Unfortunately, applicants were also likely to email their resume to the hiring manager every day until they got a response – a stunt that hiring managers didn’t like. Persistence may be a positive trait, but annoying a hiring manager isn’t going to get an applicant far. Being aware of the best days to submit a resume, on the other hand, can help ensure notice without pushing the envelope. 

Take a Risk

Taking the traditional route during the hiring process may be a safe bet, but applicants run the risk of being overlooked by hiring managers. Catching a manager’s eye can be as simple as a strong cover letter or your personality in an interview, yet job hunters continue to go above and beyond to stand out. Stunts and gimmicks like enduring extreme weather and sending baked goods to the office are risks most likely to work out in the applicant’s favor, but it’s best to stray from incessant emails, getting too personal, and crossing professional boundaries.

When taking a risk and going down the unusual route, keep in mind the industry and culture of the company. While some may be a bit more receptive to stunts, others may prefer the more traditional applicant. Regardless of the industry or position, SimplyHired has them all. Just enter a job title, skill, or specific company, along with the location of your choice, and browse millions of job openings tailored to your wants and needs. To learn more, visit us online today. 

Methodology

We conducted two separate surveys for this study. One of 503 people who had applied to at least one job in the last year and another of 504 hiring managers. 

The job applicant respondents were 50.9% men and 48.3% women. An additional 0.4% identified as nonbinary, and another 0.4% did not disclose their gender. The average age of these respondents was 34 with a standard deviation of 10.1. The margin of error based on the total U.S. population was 4% with a 95% confidence level. 

The hiring manager respondents were 55.4% men and 44% women. An additional 0.4% identified as nonbinary, and 0.2% did not disclose their gender. The average age of the hiring managers was 36 with a standard deviation of 10.5. The margin of error based on the total employed U.S. population was 4% with a 95% confidence level. 

Job applicants were asked to report the amount of cumulative time they spent preparing their resume for their most recent job application. The final number presented in this study was calculated to exclude outliers. This was done by first finding the initial average and standard deviation. The standard deviation was then multiplied by three and added to the initial average. Any data point above that sum was then excluded. The same process was done when calculating the average amount of time hiring managers reported reviewing a single resume. 

When asked about job application factors and their impact on the chances of being hired, job applicants and hiring managers were given the following rating scale:

  • Very positively impacts (7)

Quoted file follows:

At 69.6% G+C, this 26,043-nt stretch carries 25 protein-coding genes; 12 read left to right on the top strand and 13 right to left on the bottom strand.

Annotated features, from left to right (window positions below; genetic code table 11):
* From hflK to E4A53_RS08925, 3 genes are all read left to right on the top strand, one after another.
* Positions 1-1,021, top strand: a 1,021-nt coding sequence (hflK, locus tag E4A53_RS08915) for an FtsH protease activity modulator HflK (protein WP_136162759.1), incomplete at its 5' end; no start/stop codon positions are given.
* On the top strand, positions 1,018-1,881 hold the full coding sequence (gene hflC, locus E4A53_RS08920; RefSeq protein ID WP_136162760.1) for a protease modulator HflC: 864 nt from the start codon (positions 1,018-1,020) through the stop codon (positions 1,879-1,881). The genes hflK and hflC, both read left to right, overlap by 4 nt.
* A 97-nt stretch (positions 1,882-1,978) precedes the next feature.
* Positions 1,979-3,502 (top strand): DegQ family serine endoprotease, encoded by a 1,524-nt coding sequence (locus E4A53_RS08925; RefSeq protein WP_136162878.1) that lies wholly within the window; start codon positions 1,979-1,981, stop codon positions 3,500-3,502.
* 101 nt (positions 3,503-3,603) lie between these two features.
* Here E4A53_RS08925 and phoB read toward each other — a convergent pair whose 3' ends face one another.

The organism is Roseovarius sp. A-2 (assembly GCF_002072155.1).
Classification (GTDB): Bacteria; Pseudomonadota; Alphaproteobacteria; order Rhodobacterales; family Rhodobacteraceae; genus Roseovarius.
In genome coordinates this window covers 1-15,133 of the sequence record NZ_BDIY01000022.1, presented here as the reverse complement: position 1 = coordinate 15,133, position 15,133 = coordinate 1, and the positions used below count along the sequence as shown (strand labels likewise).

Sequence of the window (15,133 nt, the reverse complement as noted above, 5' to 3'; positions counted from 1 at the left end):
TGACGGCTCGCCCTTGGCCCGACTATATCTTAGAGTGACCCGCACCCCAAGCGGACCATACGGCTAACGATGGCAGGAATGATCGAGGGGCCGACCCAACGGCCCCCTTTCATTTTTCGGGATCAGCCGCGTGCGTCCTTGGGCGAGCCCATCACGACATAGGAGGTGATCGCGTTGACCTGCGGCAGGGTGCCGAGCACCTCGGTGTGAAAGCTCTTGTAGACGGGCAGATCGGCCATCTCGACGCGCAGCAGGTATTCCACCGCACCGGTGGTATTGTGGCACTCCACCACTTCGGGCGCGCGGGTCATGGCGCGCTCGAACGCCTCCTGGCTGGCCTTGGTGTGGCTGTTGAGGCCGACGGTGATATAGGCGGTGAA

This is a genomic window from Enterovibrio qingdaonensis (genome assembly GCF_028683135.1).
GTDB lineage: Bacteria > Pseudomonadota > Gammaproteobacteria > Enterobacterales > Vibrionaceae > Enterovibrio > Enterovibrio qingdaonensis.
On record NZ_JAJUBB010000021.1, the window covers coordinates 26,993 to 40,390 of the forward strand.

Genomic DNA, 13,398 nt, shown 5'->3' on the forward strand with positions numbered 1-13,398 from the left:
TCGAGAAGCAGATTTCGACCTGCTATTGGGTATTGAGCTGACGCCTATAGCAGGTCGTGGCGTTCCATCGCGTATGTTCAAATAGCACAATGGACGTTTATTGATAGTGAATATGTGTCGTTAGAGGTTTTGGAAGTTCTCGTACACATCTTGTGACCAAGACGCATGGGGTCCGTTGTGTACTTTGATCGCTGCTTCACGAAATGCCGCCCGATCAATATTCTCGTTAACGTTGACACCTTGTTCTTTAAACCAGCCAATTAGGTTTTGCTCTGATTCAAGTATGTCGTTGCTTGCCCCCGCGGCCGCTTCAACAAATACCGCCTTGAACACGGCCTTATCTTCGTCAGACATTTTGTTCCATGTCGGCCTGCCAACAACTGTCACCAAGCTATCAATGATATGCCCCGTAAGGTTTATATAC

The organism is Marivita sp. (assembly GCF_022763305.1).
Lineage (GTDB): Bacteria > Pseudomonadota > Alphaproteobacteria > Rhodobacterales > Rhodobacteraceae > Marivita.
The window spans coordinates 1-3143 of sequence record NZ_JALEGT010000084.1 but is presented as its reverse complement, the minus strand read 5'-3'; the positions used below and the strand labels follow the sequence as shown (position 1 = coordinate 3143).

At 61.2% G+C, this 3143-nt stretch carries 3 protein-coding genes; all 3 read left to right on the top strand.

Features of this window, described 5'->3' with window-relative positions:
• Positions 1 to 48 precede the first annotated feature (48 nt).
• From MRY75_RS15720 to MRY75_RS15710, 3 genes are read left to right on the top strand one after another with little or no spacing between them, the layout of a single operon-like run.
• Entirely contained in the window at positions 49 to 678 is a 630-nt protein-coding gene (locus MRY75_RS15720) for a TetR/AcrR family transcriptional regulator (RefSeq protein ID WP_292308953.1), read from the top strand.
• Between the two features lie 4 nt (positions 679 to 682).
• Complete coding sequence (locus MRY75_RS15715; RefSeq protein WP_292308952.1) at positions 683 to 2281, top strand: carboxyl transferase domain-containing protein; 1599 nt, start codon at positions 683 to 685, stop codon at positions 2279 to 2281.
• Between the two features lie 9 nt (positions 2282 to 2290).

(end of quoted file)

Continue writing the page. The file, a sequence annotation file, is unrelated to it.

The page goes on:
• Moderately positively impacts (6) 
  • Somewhat positively impacts (5)
  • Neutral (4)
  • Somewhat negatively impacts (3)
  • Moderately negatively impacts (2)
  • Very negatively impacts (1)

Based on the numeric values of the ratings, each application factor was given an average impact score. These average scores were then compared between job applicants and hiring managers to see which group thought which factors were more impactful.

The same method was used to determine the example stunts that hiring managers viewed most positively or negatively and what example stunts job applicants reported being most likely to do. The hiring managers were given the same scale used for rating application factors. Job applicants were given the following likelihood scale:

  • Not at all likely (1)
  • Slightly likely (2)
  • Somewhat likely (3)
  • Moderately likely (4)
  • Extremely likely (5)

When asked how acceptable they thought stunts and gimmicks in the job application process were, both hiring managers and job applicants were given the following scale:

  • Totally unacceptable
  • Unacceptable
  • Slightly unacceptable
  • Neutral
  • Slightly acceptable
  • Acceptable
  • Totally acceptable


These were then combined into three groups in our final visualization of the data: acceptable (grouping of slightly acceptable, acceptable, and totally acceptable), neither acceptable nor unacceptable, and unacceptable (grouping of totally unacceptable, unacceptable, slightly unacceptable). 

Limitations

The data presented in this study rely on self-reporting. Common issues with self-reported data include selective memory and exaggeration. For example, when reporting the time spent on preparing their resumes, applicants could have exaggerated the amount of time they spent on it. Hiring managers also could have done this when reporting how long they spent reviewing resumes.

Fair Use Statement

Standing out among a stack of similar job candidates can be difficult, and not all strategies for getting noticed are created equal. If you know someone struggling through the job application process, feel free to share this study with them for any noncommercial reuse. Please link back here so that they can view the full study and its methodology.